Over at Books Inq., Chris Matarazzo of the Hats and Rabbits blog comments:  “The ‘visible sense of relief” the editor ‘sensed’ during lectures as a result of his having substituted in the word ‘slave’ is seen by him as an indication that the substitution was a good idea. I would argue that it better indicates that it was a bad idea.”

On Wednesday, the New York Times ran a spread on the controversy, with 11 opinions.

Douglass: Not a wimp by a longshot

Among them, Mark Bauerlein began with a classroom anecdote while he was teaching Frederick Douglass‘s autobiographical works.  One student was offended, and dropped the class.

What would Douglass think of a man who closed his book because of that word? “I’ve been torn from my mother, beaten regularly, and I’ve witnessed rape and murder,” he might say. “You can’t take the ordinary label of the day?”

Most of all, Douglass understood that dignity can endure even at the bottom of a slave society no matter the abuse. Twain did, too, showing that in spite of all the cruelty and the racial epithets, Jim remains the noble figure in the novel. Take away the insult and we lose the full measure of his character.

Worse, Alan Gribben’s hesitation over the the epithet has a terrible effect, producing the anti-intellectual attitude of many students. “I found myself right out of graduate school at Berkeley not wanting to pronounce that word when I was teaching either ‘Huckleberry Finn’ or ‘Tom Sawyer,’” Gribben has said.

Stop being so fussy. Political correctness is bad tutelage, validating thin skins and selective inquiries. The more students read sanitized materials in high school, the more they enter college inclined to dispel things they don’t want to hear.

Facebook keeps urging me to “friend” Francine Prose but when I try, I get standardized rejections that she has too many friend requests already — so I’m glad to see with all that socializing that she has time to think about Huck. She  has a different concern:  “… what puzzles me most about the debate — I’m not trying to sound willfully naïve — is why the word “nigger” should be more freighted, more troubling, the cause of more (to paraphrase the edition’s introduction) ‘resentment’ than the word ‘slave.’ Racial epithets are inarguably disgusting, but not nearly so disgusting as an institution that treats human beings as property to be beaten, bought and sold. ‘Nigger’ and ‘slave’ are not synonyms by any stretch of the imagination. Jim’s problem is not that he is called a ‘nigger’ but that he is chattel who can be freed or returned to his master.”  She concludes:

Knowing the history of censorship in our libraries, knowing how often Huck Finn has been removed from a school’s curriculum because of the word “nigger,” I’m almost inclined to say that if it takes censorship to insure that the book is still widely read, it might not be the worst thing. Let students experience Huck’s consciousness and discover the cruel realities that his culture took for granted. After that they may be inspired to read what Mark Twain actually wrote.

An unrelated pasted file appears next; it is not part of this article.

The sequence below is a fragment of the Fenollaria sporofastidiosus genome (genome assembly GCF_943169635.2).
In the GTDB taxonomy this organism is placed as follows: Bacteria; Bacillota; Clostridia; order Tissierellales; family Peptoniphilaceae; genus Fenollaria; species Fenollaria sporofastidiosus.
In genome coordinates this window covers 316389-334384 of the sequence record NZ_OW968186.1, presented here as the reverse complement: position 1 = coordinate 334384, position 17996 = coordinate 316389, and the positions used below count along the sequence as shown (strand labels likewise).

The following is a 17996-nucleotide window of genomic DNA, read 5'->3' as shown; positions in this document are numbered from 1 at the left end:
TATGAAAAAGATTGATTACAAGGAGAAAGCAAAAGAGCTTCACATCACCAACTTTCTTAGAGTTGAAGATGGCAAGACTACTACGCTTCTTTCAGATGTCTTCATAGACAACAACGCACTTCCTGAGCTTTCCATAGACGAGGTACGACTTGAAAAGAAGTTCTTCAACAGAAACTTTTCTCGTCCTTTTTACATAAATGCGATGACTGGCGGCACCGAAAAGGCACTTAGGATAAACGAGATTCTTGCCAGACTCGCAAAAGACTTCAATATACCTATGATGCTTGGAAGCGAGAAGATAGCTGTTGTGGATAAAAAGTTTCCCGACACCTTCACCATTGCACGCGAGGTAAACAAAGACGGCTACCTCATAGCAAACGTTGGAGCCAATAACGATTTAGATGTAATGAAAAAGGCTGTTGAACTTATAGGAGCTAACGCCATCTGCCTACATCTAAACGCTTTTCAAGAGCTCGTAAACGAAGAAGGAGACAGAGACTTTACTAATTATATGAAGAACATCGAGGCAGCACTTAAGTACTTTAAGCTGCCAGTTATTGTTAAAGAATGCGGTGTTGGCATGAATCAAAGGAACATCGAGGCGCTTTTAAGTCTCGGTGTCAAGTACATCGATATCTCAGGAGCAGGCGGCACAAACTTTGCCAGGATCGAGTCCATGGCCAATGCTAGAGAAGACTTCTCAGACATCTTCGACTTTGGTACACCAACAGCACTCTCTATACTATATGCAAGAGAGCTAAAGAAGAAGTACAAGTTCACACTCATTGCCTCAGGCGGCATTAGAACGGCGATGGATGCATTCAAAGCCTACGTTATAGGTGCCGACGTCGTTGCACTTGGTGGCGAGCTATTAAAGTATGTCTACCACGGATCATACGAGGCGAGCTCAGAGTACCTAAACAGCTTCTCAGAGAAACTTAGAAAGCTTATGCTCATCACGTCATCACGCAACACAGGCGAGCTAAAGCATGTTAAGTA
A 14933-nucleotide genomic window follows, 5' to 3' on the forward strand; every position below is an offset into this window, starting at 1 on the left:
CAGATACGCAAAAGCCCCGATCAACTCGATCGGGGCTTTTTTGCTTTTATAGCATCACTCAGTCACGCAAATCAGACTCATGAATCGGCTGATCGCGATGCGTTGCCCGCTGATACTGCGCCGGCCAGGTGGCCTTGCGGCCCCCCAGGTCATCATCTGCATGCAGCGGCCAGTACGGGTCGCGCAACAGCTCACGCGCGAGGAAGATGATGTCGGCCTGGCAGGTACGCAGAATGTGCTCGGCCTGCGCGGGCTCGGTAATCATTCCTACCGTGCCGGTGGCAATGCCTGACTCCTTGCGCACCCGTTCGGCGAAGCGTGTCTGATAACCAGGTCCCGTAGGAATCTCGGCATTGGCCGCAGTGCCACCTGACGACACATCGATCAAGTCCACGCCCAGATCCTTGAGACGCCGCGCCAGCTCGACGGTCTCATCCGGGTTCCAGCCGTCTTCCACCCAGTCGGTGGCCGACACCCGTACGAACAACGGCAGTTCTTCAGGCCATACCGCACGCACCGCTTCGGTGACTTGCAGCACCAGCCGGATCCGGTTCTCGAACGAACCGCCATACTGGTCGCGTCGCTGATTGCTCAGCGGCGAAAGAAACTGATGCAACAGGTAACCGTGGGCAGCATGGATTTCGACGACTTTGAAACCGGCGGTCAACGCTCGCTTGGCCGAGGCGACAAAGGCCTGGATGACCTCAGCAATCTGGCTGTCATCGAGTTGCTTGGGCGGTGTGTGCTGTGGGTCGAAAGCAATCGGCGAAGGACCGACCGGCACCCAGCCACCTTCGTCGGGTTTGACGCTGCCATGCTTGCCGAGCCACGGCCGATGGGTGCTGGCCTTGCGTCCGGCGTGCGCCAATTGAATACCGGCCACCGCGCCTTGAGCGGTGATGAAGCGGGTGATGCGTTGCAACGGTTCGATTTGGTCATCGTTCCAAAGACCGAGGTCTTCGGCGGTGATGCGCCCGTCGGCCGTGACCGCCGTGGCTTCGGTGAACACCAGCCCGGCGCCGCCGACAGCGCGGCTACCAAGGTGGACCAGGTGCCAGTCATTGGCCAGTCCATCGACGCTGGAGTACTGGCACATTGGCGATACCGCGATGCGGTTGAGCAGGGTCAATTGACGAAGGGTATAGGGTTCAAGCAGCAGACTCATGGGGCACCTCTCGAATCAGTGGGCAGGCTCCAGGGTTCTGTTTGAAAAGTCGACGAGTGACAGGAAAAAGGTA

Shelley Fisher Fishkin is inevitably included in the roundup, and uses “Papp Finn’s rant,” which she quotes in full, n-word and all, to make her point:

Racism is ugly. The history and legacies of American racism are our nation’s own peculiar brand of ugly — and the n-word embodies it.

To understand how racism works in America it is necessary to understand how this word has been used to inflict pain on black people, challenge their humanity, and undercut their achievements. Leading black writers in America from Frederick Douglass to Ralph Ellison have understood this: to criticize racism effectively you have to make your reader hear how racists sound in all their offensive ugliness. …

It is the persistence of racism in America that makes the n-word in Huck Finn a problem in the classroom. We need to give teachers the tools they need to teach Twain’s book in the context of the history of racism in this country that is its central concern.

Over at Mark Athitakis’ American Fiction Notes, Mark concludes:

Unquestionably, Twain’s text presents a serious problem for teachers: Cynthia Haven, who first brought word of the NewSouth book, has heard from professors sharing their reservations about discussing the book. But the book doesn’t fix the problem so much as it identifies a market niche: People who think that this book will fix the problem. Twain might have appreciated this kind of ruckus: When he learned that the Concord Public Library had banned Huckleberry Finn from its shelves shortly after the novel was published in 1885, he wrote, “That will sell 25,000 copies, sure.” But would he have any patience for the sanctimony surrounding this version of book—the very sanctimony Huckleberry Finn skewers?

“New Huckleberry Finn Edited for Language” at The Onion here.

And Sharon Heinz sent us this: